Come October and Mumbai colleges are all set with their college festivals. Hoardings advertising a certain fest, television commercials publicising a certain other one and social media brimming with a spate of posters, information, graphics about these festivals — this sight hasn’t been new for the city. In fact, these festivals become bigger and better every year with increased student participation, dedication and with all the brainstorming.
A place to let your creative horses unleash, these college festivals are not the yield of a week’s toil. In fact, preparations begin a quarter year before. Students bury out of books and gear up to mobilise others who’d willingly spare time to work for the festival. In many city colleges, a rigorous session of interviews is organised on the basis of which students good at organising and co-ordinating are selected to form the organising committee.
“The workforce for Vaayu is selected through one-on-one interview. The applicants register online and then are called for personal interviews,” says Saakshi Tody, the marketing head at Vaayu 2, the cultural festival of NMIMS (Narsee Monjee Institute of Management Studies).
The work usually begins with approaching sponsors. “We call up companies by way of tele-calling. The selection of the same is on the basis of upcoming sectors. We approach them based on the value they will be able to provide to us and the methods in which we can integrate their brand with our activities.” she explains.
Through Vaayu 2, the students of NMIMS College aim to bridge the gap between students and those in power. Therefore, the theme of this year is Youth-led Media and the festival will start from November 28 this year to bring together fun with purpose.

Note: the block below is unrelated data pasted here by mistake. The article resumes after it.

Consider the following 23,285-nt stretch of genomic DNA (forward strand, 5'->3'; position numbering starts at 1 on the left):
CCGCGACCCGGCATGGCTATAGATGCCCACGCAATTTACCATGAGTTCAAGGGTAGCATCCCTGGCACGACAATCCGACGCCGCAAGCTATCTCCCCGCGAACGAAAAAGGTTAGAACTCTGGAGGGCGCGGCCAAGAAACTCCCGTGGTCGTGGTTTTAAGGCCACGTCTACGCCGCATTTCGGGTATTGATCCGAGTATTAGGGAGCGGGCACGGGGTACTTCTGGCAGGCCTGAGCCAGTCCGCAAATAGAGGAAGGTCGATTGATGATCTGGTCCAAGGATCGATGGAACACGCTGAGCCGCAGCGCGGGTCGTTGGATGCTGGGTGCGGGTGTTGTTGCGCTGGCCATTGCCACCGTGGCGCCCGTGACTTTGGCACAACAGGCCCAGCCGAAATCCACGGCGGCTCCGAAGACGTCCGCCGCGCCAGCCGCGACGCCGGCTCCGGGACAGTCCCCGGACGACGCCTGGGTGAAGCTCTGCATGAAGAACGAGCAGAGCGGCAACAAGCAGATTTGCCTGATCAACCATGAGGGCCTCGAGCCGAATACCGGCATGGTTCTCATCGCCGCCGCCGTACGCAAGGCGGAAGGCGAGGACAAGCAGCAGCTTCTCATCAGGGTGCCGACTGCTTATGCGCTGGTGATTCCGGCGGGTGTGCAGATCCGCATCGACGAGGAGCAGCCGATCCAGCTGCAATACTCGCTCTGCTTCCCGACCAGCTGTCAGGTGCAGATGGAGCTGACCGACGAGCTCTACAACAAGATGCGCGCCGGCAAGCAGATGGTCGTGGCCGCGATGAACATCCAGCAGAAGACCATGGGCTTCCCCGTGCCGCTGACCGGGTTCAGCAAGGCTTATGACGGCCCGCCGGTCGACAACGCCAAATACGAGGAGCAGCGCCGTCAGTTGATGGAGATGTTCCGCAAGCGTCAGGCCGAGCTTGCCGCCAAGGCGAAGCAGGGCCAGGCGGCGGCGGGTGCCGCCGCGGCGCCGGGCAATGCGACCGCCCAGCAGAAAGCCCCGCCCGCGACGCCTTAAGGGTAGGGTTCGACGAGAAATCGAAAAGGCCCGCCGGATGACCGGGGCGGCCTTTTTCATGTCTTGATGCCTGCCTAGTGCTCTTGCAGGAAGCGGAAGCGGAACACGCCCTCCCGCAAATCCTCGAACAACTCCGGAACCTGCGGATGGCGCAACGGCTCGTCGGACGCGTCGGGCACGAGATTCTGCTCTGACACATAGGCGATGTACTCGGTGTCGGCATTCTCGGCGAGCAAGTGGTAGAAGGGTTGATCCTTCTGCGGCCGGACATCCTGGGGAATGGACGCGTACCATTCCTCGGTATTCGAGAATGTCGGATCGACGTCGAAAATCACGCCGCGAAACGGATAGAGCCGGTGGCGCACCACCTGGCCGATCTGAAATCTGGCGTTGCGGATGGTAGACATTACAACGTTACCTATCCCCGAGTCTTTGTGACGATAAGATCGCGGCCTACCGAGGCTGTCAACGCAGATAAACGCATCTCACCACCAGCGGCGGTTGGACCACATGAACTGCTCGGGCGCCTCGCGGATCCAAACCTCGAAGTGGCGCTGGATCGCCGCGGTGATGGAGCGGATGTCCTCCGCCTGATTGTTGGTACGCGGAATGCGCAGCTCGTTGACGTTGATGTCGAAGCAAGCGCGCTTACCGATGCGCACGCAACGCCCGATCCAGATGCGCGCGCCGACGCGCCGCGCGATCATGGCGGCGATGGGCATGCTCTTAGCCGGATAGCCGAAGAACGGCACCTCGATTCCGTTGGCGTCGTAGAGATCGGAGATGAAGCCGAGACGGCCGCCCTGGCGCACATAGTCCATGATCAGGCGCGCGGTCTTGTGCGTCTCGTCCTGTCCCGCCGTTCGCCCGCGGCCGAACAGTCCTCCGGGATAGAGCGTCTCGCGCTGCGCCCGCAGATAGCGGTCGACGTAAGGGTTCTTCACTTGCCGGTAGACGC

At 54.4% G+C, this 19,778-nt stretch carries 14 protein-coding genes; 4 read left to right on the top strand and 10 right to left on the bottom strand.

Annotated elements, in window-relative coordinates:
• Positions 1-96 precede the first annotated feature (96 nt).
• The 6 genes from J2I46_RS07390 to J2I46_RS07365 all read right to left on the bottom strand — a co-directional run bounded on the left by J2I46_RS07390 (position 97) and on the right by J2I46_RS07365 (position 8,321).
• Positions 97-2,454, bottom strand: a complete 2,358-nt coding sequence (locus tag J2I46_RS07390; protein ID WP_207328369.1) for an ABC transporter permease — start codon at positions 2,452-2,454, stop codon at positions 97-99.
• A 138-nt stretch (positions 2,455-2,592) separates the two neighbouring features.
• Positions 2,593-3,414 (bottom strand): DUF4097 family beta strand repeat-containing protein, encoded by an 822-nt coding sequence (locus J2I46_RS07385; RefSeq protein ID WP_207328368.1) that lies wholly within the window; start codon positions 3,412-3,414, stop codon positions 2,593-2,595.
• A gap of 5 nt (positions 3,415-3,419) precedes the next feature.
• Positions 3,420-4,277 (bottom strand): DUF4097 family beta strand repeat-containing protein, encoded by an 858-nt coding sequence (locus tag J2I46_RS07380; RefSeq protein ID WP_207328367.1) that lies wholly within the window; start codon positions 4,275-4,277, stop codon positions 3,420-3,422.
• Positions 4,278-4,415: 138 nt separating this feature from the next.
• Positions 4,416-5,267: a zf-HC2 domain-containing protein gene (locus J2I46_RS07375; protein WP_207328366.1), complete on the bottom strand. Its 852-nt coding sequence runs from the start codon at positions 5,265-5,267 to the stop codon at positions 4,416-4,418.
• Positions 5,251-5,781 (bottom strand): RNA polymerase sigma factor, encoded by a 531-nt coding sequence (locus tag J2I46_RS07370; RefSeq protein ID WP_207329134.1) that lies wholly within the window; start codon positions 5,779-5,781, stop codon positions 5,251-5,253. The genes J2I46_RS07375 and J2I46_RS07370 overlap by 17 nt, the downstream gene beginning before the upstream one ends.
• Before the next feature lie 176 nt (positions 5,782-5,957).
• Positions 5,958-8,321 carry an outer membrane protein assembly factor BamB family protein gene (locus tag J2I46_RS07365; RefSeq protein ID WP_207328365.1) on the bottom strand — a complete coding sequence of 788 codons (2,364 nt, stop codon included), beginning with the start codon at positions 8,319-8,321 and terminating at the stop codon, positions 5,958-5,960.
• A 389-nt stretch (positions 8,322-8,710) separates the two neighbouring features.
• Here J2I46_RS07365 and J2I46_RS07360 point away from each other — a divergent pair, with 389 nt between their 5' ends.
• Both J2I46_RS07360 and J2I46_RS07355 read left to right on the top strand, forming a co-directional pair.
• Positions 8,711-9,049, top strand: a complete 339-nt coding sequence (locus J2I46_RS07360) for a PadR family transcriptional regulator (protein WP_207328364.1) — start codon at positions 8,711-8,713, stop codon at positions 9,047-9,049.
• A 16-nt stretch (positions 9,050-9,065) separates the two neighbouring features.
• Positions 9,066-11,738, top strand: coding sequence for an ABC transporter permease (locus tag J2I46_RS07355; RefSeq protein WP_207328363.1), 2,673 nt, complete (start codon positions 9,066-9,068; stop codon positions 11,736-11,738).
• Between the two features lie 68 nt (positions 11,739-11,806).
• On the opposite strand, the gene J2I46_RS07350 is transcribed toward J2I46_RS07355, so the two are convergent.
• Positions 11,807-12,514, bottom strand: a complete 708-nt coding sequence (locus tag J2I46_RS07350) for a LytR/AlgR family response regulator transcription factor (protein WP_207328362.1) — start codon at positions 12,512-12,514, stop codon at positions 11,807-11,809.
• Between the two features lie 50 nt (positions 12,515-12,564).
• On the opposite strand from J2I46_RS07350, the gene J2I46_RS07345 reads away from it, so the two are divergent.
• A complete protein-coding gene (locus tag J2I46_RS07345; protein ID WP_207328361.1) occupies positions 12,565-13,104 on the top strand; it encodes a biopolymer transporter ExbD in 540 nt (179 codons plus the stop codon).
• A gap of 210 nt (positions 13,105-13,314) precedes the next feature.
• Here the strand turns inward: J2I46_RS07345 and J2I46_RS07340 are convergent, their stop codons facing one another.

“The theme for a college festival is of utmost importance as it should be trending with the current scenario and students must be able to relate to it,” says Harshveer Jain, core group member, head of competitions of Mood Indigo, IIT Bombay’s cultural fest.
These days, everyone wants to be a part of city college festivals but creating awareness is a major hurdle. A team in the organising committee of every college festival deals with publicising the fest to a wider audience. Neha Kapoor, a co-ordinator of team PR in Kaleidoscope, Sophia College’s annual inter-collegiate festival, says “The difficulty lies in selling the brand. One has to carefully mould and devise a strategy to match with the media house we would want to associate with. That’s how we work it out.”
Talking about her experience as the Executive Committee member of Kaleidoscope 2012, Anupriya Khemka, another student of Sophia College, says “There is a lot that I get to learn from being a part of the organising committee. Other than executing and leading all the teams, I have also developed a lot of confidence. Two years have brought a tremendous change in how professionally I have learned to deal with people.”
That’s not all. Palash Kulkarni, another core-group member of Mood Indigo who handles PR, marketing and publicity, believes that working for the festival has helped him take decisions faster. “After all these months of organising, I have learnt to think rationally, keep emotions far aside and follow a logical flow of thought to reach to the correct decision.”
It is not only about the organisers who give a lot and take equally from the college festivals. Performers and artists who actively participate in these festivals get a better platform to showcase talent.
Richa Gidwani actively participates in most of the dance events held in various college festivals across the city. A junior diploma holder in Odissi dance form, Richa believes that college festivals have helped her explore new forms of dance like contemporary and Bollywood dances.
Similarly, Sakshi Parikh who aspires to become a professional photographer believes that these college festivals provide a platform and pose a challenge to explore new forms of photography.
The writer is a student of BMM-Journalism, Sophia College for Women, Mumbai.